Judge Elizabeth Skipper calls Roswell "a WB show with a twist." Backhanded compliment or criticism: you decide.
Our reviews of Roswell: The Complete Second Season (published November 24th, 2004) and Roswell: The Complete Third Season (The Final Chapter) (published August 24th, 2005) are also available.
"I've got two theories: one is that you and Liz have been brainwashed by a drug cult, and the other is I'm trapped inside some extremely long and extremely weird nightmare."
I'm not sure which it is, a cult or a nightmare, but I know I must be the victim of one of the two…because I couldn't possibly have enjoyed this show even slightly without some outside influence. At least that's what I keep telling myself…
Facts of the Case
Roswell is the story of friends Liz Parker (Shiri Appleby, Swimfan), Maria DeLuca (Majandra Delfino, Celeste in the City), and Alex Whitman (Colin Hanks, Orange County), who are three normal teenagers, and siblings Max (Jason Behr, Dawson's Creek) and Isabel Evans (Katherine Heigl, Valentine) and their friend, Michael Guerin (Brendan Fehr, Christina's House), who are three aliens pretending to be normal teenagers. In their small-town home of Roswell, New Mexico, nobody's the wiser about their non-human status, until Liz is shot while working at her parents' diner and Max, who, let's face it, thinks she's cute, uses his other-worldly powers to heal her. A glowing handprint appears on her skin, and questions abound, some of which Max, Isabel, and Michael can't even answer for themselves. And once the local sheriff and then the FBI get involved, it seems nothing will ever be the same for anyone involved. The rest of the season is a search for answers coupled with a race to survive a growing number of enemies.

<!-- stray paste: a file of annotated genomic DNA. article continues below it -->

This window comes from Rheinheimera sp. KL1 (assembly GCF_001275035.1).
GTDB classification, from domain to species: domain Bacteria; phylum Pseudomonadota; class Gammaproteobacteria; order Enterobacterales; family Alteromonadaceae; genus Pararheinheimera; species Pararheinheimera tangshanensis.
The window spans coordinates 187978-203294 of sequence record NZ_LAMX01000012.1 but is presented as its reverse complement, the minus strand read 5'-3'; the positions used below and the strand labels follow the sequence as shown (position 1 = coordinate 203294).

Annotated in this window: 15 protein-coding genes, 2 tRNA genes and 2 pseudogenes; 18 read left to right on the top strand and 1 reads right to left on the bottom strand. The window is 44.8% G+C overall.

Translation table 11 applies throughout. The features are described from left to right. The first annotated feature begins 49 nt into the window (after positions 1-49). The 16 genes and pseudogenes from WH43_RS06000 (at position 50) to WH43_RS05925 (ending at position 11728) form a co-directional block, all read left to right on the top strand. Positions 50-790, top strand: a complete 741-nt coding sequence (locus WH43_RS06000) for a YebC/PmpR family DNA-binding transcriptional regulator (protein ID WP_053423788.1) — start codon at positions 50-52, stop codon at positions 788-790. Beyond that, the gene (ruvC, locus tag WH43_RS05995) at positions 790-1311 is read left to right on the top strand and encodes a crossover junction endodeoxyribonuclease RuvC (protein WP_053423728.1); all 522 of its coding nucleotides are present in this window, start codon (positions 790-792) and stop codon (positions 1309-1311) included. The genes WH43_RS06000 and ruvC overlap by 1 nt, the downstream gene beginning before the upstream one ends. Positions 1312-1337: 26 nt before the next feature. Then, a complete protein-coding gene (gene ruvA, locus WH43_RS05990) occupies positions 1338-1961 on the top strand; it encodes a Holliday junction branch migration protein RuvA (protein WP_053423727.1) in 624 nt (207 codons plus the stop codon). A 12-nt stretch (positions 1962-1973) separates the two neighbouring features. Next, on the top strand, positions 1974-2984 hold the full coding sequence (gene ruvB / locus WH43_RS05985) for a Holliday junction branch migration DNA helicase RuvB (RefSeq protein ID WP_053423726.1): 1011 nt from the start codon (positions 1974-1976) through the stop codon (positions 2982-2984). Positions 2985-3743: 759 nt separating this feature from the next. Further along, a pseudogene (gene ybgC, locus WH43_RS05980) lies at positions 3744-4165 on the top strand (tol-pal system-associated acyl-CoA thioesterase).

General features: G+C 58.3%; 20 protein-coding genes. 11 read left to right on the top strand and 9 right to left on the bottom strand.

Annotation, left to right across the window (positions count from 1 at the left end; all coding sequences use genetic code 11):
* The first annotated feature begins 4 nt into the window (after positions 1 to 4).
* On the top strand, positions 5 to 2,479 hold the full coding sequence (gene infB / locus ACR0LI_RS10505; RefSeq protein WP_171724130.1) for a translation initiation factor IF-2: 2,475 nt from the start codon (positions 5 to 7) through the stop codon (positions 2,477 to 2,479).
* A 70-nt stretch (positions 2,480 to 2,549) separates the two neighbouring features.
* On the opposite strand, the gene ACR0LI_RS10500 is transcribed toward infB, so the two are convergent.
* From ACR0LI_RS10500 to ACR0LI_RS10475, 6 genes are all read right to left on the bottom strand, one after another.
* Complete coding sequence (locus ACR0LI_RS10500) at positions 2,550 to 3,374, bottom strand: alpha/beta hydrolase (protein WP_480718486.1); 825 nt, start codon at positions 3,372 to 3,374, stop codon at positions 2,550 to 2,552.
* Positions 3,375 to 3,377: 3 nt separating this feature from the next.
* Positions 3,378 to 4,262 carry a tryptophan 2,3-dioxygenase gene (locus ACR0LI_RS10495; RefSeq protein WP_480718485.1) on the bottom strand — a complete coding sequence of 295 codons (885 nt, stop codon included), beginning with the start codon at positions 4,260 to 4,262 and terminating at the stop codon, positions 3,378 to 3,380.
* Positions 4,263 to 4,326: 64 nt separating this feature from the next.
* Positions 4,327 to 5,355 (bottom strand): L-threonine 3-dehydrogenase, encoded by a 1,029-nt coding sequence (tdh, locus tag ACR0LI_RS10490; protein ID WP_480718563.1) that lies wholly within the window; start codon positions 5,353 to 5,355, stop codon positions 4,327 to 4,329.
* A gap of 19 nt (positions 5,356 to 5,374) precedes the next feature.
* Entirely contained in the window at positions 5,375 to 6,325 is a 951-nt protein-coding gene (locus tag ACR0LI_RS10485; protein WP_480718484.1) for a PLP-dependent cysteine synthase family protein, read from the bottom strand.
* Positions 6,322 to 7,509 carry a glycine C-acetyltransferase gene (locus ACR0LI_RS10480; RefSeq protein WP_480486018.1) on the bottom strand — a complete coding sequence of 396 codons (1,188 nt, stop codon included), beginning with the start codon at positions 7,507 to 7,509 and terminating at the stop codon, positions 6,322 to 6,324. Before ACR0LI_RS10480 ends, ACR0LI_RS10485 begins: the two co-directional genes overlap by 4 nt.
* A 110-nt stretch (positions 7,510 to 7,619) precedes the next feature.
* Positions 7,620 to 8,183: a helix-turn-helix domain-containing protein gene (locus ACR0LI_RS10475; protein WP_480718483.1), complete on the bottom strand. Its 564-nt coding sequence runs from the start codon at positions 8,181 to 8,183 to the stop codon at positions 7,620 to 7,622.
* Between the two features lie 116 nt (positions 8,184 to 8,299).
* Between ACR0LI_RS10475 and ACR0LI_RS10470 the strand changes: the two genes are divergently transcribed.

As this series is, by its nature, full of revelations and cliffhangers, an episode-by-episode summary would inevitably contain spoilers galore, so I'll refrain. Instead, here are my subjective grades for all 22 first-season episodes:
• "Pilot" (Grade: A)
With an average grade of about a B-, and with many episodes faring much lower than that, I don't understand why I've come away with the impression that I enjoyed this show. If we look at the trends, though, we'll see that Roswell started out with a strong pilot and went downhill quickly from there. And, with the exception of a few blips, it stayed down. But then, shockingly, the tide turned. The plot actually started progressing, and the episodes got better, so that the quality of the season finale equaled that of the pilot. In other words, the end was so good that I've apparently forgotten just how bad the middle was. If you had asked me at about episode 11 if I'd ever consider watching another season of Roswell, I would have scoffed at such a ridiculous question. But if you ask me now, I'd say I can't wait to see what happens next. Still, if a show makes you miserable but you forget about the misery, you can't really call the show good, can you?
Roswell has been billed as a cross between The X-Files and Dawson's Creek, and maybe this duality explains why I enjoyed some episodes so much but wanted to poke my eyes out with hot sticks during others. The show never found a way to truly combine the oil that is Dawson's Creek and the vinegar that is The X-Files. Every once in a while—for example, in the first of the final two episodes—it managed to mix the two elements enough to satisfy me, but mostly it failed, leaving a disparate mess that didn't know whether to focus on its teen angst or its sci-fi roots. And most of the time, it chose the angst, sacrificing quality to satisfy its WB viewers.